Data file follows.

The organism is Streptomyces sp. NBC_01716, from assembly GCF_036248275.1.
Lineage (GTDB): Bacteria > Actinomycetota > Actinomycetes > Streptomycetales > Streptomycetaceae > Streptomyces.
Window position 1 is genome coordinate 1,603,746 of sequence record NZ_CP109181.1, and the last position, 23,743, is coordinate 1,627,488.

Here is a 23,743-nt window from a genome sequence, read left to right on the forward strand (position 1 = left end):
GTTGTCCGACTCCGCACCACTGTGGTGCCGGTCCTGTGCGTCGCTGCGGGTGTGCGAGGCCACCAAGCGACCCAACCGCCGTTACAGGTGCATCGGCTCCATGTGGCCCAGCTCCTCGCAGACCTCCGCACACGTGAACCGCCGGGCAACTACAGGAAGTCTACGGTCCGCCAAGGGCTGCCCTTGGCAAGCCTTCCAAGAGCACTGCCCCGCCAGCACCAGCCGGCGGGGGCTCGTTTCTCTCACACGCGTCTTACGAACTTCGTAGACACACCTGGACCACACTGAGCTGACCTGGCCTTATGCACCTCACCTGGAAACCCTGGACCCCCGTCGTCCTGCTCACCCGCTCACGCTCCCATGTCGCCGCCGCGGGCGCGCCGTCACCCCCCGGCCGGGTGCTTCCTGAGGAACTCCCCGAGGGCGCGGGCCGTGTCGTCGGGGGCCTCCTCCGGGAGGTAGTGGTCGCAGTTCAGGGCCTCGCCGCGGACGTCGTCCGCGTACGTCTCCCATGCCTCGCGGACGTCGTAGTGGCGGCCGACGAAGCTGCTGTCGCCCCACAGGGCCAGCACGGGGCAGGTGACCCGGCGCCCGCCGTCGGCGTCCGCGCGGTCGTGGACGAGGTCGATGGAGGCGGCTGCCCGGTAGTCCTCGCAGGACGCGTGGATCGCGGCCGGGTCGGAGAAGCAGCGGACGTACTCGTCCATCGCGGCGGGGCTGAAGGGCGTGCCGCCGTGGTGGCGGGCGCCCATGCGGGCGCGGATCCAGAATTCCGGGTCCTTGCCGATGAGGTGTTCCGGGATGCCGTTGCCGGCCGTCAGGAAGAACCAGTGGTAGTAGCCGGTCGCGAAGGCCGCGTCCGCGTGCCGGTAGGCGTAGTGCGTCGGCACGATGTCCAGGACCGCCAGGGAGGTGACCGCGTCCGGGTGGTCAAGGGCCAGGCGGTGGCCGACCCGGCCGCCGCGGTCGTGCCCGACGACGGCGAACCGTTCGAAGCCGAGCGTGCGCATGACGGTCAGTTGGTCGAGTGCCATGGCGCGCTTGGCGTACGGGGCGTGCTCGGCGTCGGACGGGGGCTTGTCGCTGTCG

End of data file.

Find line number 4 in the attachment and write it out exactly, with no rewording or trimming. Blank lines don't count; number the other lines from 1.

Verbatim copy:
Here is a 23,743-nt window from a genome sequence, read left to right on the forward strand (position 1 = left end):